Choreographer Neerav Bavlecha on the future of dance before his debut workshop in Kerala
He is familiar to Malayalam television audiences as a judge in prominent reality shows
An adventurous choreography video featuring dancer Neerav Bavlecha suspended from the facade of Edappally’s Lulu Mall attracted quite a lot of attention earlier this year.
“For me, it’s all about finding new means of storytelling. People get tired of the same ingredients in performances, so it’s our responsibility to give them something new and exciting,” explains Neerav, as we talk to him ahead of his dance workshop in Kochi.
Despite being familiar to Malayalam television audiences as a judge in prominent reality shows since 2014, this will be the debut workshop in Kerala for the dancer who has hosted tutorial sessions across the globe including in places like South Africa, Singapore and Malaysia.
“I guess young artistes like me because I tell them not just what is good and bad, but also how to improve. There is a lot of talent in this State but people need the right guidance if they want to continue in performance art,” says the choreographer, about venturing into tutoring in the city.
Neerav rose to fame as a contestant of a popular Hindi television reality show named Dance India Dance. But, even before appearing on-air as a contestant he was behind the scenes as creative director and choreographer.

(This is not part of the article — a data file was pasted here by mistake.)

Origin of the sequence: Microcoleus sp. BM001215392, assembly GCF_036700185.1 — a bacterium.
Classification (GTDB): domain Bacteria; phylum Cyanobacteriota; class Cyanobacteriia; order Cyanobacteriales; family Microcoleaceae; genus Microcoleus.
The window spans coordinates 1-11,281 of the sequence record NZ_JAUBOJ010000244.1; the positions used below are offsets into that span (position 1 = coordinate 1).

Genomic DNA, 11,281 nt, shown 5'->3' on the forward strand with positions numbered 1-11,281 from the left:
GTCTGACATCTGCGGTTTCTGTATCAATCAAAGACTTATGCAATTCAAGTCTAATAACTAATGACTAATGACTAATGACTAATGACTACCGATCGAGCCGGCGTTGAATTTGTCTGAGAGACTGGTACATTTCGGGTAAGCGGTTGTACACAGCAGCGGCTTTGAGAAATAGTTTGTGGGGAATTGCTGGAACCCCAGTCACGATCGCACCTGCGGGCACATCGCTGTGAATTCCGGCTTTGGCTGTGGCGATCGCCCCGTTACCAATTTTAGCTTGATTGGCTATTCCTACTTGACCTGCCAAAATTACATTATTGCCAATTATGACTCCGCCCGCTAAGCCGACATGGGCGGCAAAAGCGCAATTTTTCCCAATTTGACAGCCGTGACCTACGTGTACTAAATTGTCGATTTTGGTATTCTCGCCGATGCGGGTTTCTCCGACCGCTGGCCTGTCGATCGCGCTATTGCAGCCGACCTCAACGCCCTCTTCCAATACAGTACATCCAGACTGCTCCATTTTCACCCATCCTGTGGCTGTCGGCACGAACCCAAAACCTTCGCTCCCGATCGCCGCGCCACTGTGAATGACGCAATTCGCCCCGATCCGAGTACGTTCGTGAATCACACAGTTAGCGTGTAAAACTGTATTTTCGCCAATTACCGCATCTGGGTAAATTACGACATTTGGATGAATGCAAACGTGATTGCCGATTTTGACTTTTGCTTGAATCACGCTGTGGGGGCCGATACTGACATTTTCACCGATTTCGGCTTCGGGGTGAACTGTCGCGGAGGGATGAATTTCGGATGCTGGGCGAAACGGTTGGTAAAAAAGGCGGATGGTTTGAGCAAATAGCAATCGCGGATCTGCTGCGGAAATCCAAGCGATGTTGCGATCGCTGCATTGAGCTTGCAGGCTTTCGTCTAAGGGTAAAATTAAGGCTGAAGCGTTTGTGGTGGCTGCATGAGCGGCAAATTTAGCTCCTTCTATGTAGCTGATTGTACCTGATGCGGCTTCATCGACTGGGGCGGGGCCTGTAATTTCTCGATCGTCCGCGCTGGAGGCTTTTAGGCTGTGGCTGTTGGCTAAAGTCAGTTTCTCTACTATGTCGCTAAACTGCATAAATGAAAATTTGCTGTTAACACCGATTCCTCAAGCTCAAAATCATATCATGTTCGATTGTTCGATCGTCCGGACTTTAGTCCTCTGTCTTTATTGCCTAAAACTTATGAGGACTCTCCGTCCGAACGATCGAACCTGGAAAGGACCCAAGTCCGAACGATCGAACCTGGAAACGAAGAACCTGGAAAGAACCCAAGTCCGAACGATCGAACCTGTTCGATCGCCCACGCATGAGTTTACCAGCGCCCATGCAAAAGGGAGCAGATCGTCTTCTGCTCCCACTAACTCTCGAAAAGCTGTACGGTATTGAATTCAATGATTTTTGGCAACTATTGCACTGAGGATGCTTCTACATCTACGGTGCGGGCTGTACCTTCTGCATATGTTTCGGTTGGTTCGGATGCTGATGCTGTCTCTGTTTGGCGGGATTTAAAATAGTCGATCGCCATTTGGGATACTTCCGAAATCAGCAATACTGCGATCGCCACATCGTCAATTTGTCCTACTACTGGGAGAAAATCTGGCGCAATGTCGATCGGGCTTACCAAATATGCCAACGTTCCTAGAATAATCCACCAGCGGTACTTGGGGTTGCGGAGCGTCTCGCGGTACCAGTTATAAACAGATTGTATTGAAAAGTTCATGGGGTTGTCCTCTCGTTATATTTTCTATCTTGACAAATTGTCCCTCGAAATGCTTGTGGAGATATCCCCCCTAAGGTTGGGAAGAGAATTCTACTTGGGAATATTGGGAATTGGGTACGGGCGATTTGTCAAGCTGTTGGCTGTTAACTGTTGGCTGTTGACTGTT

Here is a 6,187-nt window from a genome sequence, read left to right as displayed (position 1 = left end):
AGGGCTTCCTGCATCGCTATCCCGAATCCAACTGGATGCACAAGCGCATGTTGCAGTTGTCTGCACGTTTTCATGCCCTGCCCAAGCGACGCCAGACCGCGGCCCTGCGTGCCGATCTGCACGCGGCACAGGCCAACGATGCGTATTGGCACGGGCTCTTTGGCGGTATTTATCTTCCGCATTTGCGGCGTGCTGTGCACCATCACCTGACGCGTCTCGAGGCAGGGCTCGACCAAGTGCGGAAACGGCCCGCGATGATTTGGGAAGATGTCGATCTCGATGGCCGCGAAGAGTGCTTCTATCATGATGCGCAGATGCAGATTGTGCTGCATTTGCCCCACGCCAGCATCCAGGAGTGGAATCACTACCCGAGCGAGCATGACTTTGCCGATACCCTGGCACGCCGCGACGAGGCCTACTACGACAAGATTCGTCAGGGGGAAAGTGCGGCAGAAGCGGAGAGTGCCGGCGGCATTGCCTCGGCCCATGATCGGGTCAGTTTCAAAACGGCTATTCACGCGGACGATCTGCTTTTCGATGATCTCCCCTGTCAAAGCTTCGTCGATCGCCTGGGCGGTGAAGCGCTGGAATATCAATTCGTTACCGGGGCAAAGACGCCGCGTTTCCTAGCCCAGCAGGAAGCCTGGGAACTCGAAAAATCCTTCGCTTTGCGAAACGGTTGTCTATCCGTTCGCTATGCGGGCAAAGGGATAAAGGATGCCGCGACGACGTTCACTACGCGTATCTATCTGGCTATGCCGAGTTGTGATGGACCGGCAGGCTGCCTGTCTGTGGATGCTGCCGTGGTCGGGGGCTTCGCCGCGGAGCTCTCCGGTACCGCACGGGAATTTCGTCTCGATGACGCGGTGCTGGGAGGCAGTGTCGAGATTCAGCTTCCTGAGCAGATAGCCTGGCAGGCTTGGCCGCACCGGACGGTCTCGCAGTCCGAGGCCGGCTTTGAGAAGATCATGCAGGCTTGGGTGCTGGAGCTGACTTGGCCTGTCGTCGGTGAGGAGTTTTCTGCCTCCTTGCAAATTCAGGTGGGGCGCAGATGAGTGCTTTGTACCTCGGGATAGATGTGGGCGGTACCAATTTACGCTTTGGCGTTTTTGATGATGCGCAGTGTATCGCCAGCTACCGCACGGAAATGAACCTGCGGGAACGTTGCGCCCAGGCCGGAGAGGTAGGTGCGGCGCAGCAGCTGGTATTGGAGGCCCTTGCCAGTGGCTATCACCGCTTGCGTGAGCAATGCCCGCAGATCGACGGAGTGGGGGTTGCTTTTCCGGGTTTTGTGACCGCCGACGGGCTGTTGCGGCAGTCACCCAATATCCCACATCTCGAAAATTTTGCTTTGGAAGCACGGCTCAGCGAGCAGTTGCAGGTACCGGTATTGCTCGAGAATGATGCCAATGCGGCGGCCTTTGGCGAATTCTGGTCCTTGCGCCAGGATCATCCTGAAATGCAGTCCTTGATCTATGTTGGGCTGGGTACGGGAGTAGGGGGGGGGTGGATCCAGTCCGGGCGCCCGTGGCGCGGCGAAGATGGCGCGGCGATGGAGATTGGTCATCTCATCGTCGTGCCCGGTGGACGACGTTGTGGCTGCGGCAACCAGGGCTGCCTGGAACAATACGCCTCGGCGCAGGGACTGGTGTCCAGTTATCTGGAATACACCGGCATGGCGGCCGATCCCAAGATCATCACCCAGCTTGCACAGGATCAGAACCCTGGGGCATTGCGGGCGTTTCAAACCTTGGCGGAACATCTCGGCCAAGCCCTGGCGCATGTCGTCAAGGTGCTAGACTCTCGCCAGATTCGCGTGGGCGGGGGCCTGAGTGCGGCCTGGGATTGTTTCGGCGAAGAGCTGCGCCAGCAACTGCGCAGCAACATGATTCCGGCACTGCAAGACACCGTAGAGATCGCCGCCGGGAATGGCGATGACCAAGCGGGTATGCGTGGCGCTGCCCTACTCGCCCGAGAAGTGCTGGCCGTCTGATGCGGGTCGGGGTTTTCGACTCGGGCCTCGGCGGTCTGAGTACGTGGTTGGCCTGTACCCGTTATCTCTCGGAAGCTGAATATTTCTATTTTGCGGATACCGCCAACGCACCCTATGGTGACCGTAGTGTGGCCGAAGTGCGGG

“I was into performance art from childhood, so decided to get trained at Mumbai-based Terence Lewis Professional Training Institute. As a part of the institute and the associated dance company, I used to aid in the production of reality shows before appearing on screen,” says the dancer hailing from Ahmedabad.
His entry into the Malayalam television sphere in 2014 also was in a similar style as he was initially invited to be the supervising choreographer before becoming a judge!
What lies ahead
Now, as he takes up the new role of a teacher for dance enthusiasts in the city, we ask him whether dance is a viable profession in current times.
“Ten years ago, when I wanted to take dancing up as a career, my parents were reluctant to accept the decision. But, now the scene has changed with reality shows creating new platforms. The way the internet is transforming the entertainment scenario, there will only be more opportunities in the future,” he says.
Although his personal favourites in dancing are lyrical contemporary and Bollywood, his workshops (divided into three batches—kids, adults and ladies) will evolve depending on the participants.
“The goal is not to teach choreography but to give tips on how to be good dancers. The sessions will deal with important aspects like posture correction, weight transfer, groove and grace, to name a few,” he concludes.
Since Neerav is acquainted with Bollywood through his work in movies like Sonam Kapoor-starrer Aisha, we ask him his opinion about the approach to choreography in Kerala’s film industry. “Malayalam films are content-driven than commercial. Most of the music is romantic and there are hardly any uptempo numbers. It would be beneficial for the dancing community if the film fraternity at least makes promotional songs for movies,” says the dancer, who has worked alongside stars in the Malayalam industry like Dulquer Salmaan for events.
On September 7, from 10 am.
At Jainika School of Arts, Panampilly Nagar.